• Measures for the disarmament of armed elements and the identification, separation and internment of combatants should be taken as early as possible, preferably at the point of entry or at the first reception/transit centres for new arrivals;
  • To facilitate early identification and separation of combatants, registration of new arrivals should be conducted by means of a careful screening process;
  • Refugee camps and settlements should benefit from adequate security arrangements to deter infiltration by armed elements and the strengthening of law and order;
  • Once identified, disarmed and separated from the refugee population, combatants should be interned at a safe location from the border;
  • Where the granting of refugee status is based on group determination, civilian family members of combatants should be treated as refugees and should not be interned together with them;
  • Combatants should not be considered as asylum-seekers until the authorities have established within a reasonable timeframe that they have genuinely and permanently renounced military activities, once this has been established, special procedures should be put in place for individual refugee status determination, to ensure that those seeking asylum fulfil the criteria for the recognition of refugee status, during the refugee status determination process, utmost attention should be paid to article 1F of the 1951 Convention, in order to avoid abuse of the asylum system by those who do not deserve international protection;
  • Former child soldiers should benefit from special protection and assistance measures, in particular as regards their demobilization and rehabilitation;
  • Where necessary, host States should develop, with assistance from UNHCR, operational guidelines in the context of group determination to exclude those individuals who are not deserving of international refugee protection; (d) Further to para (c)(ii) above, calls upon UNHCR to convene a meeting of experts in support of the elaboration of measures for the disarmament of armed elements and the identification, separation, and internment of combatants, including the clarification of relevant procedures and standards, in consultation with States, United Nations Secretariat entities and agencies, and interested organizations, such as the ICRC, and report back to the Executive Committee on progress achieved;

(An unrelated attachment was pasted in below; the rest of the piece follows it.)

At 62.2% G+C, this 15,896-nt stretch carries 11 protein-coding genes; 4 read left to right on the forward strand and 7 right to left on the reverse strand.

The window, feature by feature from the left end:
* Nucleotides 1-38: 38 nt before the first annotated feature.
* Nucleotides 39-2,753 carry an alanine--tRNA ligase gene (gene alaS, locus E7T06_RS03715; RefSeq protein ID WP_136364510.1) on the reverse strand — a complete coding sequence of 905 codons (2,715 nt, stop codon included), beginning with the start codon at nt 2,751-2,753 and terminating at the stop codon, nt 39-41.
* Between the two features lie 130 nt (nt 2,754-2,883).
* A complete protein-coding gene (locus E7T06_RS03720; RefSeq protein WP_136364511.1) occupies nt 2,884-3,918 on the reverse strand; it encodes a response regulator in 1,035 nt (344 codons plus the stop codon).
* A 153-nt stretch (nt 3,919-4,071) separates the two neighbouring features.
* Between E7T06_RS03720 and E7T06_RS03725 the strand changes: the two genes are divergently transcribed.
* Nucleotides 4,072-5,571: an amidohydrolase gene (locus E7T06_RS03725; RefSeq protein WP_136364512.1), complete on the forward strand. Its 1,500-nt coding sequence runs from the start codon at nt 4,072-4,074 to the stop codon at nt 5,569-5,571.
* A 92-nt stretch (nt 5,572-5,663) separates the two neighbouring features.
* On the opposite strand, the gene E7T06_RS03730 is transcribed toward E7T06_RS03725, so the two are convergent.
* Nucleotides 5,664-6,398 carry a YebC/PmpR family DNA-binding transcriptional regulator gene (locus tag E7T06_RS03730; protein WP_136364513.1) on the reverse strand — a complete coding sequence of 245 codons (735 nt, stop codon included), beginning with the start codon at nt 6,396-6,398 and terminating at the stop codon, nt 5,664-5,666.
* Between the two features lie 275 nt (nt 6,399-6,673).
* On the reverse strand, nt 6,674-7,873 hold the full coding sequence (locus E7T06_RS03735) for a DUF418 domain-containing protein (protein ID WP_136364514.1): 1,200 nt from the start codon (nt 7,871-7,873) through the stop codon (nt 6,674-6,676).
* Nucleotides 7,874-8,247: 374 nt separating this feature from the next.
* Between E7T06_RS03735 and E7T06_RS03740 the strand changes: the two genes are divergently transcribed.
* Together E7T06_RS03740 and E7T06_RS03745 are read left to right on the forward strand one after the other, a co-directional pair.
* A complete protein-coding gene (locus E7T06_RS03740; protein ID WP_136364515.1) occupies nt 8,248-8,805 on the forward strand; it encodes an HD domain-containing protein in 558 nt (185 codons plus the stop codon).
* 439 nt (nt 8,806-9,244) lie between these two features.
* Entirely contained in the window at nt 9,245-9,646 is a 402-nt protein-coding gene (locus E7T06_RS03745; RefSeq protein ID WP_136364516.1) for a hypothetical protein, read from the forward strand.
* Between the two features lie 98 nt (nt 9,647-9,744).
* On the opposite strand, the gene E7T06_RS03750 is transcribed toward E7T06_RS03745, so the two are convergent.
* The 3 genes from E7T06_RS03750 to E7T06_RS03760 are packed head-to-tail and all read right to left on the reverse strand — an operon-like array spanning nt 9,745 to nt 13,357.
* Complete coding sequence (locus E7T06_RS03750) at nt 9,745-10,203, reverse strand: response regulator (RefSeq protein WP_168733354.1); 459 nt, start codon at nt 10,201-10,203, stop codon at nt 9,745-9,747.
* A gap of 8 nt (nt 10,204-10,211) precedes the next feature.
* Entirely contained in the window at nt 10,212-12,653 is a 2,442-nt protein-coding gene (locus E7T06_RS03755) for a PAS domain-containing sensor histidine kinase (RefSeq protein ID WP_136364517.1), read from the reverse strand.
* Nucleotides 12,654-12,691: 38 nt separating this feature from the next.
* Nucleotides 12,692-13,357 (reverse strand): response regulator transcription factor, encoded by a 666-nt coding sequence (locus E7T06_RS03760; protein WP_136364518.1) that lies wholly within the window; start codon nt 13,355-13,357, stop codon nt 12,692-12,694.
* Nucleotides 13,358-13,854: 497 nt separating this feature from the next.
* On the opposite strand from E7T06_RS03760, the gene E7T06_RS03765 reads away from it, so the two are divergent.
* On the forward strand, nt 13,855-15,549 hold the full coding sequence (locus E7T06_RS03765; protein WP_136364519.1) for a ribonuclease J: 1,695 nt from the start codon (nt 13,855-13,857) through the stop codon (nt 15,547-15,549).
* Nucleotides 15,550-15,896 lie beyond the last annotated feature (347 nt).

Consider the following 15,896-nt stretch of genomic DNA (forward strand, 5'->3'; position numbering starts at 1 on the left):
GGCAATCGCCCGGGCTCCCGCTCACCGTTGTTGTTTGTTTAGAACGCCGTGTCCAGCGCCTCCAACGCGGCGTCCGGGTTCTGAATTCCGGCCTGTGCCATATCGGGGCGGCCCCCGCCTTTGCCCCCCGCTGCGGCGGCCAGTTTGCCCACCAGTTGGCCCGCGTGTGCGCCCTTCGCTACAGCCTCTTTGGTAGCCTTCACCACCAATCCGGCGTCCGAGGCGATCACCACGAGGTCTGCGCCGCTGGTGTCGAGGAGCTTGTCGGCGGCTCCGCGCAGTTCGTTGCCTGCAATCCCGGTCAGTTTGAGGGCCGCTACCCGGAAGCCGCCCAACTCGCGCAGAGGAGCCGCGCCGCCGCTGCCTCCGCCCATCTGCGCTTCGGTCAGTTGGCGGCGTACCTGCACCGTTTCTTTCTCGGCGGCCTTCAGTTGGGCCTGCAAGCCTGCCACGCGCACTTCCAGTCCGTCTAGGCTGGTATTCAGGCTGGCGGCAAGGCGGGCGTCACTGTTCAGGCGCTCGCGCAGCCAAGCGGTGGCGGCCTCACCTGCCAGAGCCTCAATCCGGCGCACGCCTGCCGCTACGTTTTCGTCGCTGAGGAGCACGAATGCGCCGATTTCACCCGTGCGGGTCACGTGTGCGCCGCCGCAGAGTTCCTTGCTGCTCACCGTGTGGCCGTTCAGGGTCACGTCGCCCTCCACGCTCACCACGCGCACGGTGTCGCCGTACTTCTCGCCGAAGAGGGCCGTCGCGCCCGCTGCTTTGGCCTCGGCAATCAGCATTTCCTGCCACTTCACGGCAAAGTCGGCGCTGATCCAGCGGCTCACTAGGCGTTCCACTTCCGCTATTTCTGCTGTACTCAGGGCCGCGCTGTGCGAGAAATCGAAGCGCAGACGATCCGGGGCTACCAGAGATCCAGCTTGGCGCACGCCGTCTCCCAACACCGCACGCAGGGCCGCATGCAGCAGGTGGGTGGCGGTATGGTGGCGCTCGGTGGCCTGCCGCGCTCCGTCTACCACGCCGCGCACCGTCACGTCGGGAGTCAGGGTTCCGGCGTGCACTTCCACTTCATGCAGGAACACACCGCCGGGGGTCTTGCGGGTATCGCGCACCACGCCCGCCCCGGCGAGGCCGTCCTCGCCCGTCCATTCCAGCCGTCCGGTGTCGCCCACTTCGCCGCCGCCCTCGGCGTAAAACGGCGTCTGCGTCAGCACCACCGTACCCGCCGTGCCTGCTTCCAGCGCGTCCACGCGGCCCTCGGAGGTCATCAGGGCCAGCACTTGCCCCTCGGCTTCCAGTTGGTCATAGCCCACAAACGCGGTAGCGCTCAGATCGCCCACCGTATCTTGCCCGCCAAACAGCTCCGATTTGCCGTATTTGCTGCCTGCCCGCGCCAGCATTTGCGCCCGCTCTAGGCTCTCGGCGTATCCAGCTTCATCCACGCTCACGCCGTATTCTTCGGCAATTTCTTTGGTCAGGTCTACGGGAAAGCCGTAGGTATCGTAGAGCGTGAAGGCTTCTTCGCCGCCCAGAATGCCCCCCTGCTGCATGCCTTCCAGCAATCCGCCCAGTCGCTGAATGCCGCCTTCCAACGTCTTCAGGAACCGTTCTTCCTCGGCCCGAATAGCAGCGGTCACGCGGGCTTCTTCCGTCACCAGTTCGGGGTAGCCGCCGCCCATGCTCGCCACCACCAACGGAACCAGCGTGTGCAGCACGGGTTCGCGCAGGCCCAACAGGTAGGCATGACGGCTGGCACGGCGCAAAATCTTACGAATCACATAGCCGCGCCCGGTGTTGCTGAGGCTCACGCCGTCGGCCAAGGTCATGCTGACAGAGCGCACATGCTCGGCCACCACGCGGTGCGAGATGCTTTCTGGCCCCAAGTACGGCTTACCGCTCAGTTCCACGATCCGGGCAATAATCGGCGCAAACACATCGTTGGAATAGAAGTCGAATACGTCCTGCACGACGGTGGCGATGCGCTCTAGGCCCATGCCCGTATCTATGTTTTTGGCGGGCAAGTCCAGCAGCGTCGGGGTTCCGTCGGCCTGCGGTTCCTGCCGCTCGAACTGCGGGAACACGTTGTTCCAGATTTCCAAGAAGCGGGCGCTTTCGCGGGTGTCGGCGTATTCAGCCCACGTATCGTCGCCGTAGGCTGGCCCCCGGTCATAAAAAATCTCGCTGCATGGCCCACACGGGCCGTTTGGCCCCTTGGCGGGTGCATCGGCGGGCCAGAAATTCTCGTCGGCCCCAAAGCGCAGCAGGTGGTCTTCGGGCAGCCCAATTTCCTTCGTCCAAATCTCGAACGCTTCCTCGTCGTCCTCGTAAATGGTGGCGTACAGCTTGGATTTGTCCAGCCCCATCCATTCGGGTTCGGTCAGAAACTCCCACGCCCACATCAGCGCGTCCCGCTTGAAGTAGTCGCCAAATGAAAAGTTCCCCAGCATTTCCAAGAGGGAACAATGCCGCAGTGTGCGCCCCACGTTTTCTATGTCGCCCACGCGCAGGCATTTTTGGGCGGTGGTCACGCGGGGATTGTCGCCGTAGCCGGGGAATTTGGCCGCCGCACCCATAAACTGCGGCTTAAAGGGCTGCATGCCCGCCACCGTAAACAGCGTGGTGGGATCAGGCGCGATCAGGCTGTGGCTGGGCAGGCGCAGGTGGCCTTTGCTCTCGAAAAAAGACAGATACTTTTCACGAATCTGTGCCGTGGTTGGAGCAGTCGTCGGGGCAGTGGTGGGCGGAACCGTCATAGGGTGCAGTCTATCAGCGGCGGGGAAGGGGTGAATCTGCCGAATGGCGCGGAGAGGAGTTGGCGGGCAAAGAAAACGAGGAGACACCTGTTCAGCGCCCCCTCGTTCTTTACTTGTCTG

(e) Calls upon States to ensure that measures are taken to prevent the recruitment of refugees by government armed forces or organized armed groups, in particular of children, taking into account also that unaccompanied and separated children are even more vulnerable to recruitment than other children;

(f) Calls upon the relevant United Nations organs and regional organizations, in pursuance of their respective mandates, as well as the international community at large, to mobilize adequate resources to support and assist host States in maintaining the civilian and humanitarian character of asylum, in line with the principles of international solidarity, co-operation, burden and responsibility sharing;

(g) Calls upon UNHCR and the Department of Peacekeeping Operations of the United Nations Secretariat to enhance collaboration on all aspects of this complex matter, and as appropriate, to deploy, with the consent of host States, multi-disciplinary assessment teams to an emerging crisis area in order to clarify the situation on the ground, evaluate security threats for refugee populations and consider appropriate practical responses;

(h) Calls upon UNHCR to explore how it may develop, in consultation with relevant partners, its own institutional capacity to address insecurity in refugee camps, inter alia by assisting States to ensure the physical safety and dignity of refugees, building, as appropriate, upon its protection and operational expertise.

1 For the purpose of this Conclusion, the term "armed elements" is used as a generic term in a refugee context that refers to combatants as well as civilians carrying weapons. Similarly, for the purpose of this Conclusion, the term "combatants" covers persons taking active part in hostilities in both international and non-international armed conflict who have entered a country of asylum.

2 S/1999/957; S/2001/331.

3 EC/GC/01/8/Rev.1.

4 Workshop on the Potential of International Police in Refugee Camp Security (Ottawa, Canada, March 2001); Regional Symposium on Maintaining the Civilian and Humanitarian Character of Refugee Status, Camps and other locations (Pretoria, South Africa, February 2001); International Seminar on Exploring the Role of the Military in Refugee Camp Security (Oxford, UK, July 2001).